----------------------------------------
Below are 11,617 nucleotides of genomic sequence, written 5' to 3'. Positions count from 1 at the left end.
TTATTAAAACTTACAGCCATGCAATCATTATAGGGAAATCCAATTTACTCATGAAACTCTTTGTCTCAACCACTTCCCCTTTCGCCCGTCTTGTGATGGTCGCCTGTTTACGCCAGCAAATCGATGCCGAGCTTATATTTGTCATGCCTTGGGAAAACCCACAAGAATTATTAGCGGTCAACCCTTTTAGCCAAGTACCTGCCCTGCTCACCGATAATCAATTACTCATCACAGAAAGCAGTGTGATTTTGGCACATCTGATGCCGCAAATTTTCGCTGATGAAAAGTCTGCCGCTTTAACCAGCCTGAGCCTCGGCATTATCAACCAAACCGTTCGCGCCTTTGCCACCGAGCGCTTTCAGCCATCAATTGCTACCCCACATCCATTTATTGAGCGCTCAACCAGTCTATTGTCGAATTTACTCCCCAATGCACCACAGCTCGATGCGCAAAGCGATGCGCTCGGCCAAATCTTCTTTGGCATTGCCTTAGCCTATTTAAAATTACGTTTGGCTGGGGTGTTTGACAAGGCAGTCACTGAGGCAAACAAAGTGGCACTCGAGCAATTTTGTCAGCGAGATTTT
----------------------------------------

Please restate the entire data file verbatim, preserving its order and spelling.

Below are 11,617 nucleotides of genomic sequence, written 5' to 3'. Positions count from 1 at the left end.
TTATTAAAACTTACAGCCATGCAATCATTATAGGGAAATCCAATTTACTCATGAAACTCTTTGTCTCAACCACTTCCCCTTTCGCCCGTCTTGTGATGGTCGCCTGTTTACGCCAGCAAATCGATGCCGAGCTTATATTTGTCATGCCTTGGGAAAACCCACAAGAATTATTAGCGGTCAACCCTTTTAGCCAAGTACCTGCCCTGCTCACCGATAATCAATTACTCATCACAGAAAGCAGTGTGATTTTGGCACATCTGATGCCGCAAATTTTCGCTGATGAAAAGTCTGCCGCTTTAACCAGCCTGAGCCTCGGCATTATCAACCAAACCGTTCGCGCCTTTGCCACCGAGCGCTTTCAGCCATCAATTGCTACCCCACATCCATTTATTGAGCGCTCAACCAGTCTATTGTCGAATTTACTCCCCAATGCACCACAGCTCGATGCGCAAAGCGATGCGCTCGGCCAAATCTTCTTTGGCATTGCCTTAGCCTATTTAAAATTACGTTTGGCTGGGGTGTTTGACAAGGCAGTCACTGAGGCAAACAAAGTGGCACTCGAGCAATTTTGTCAGCGAGATTTT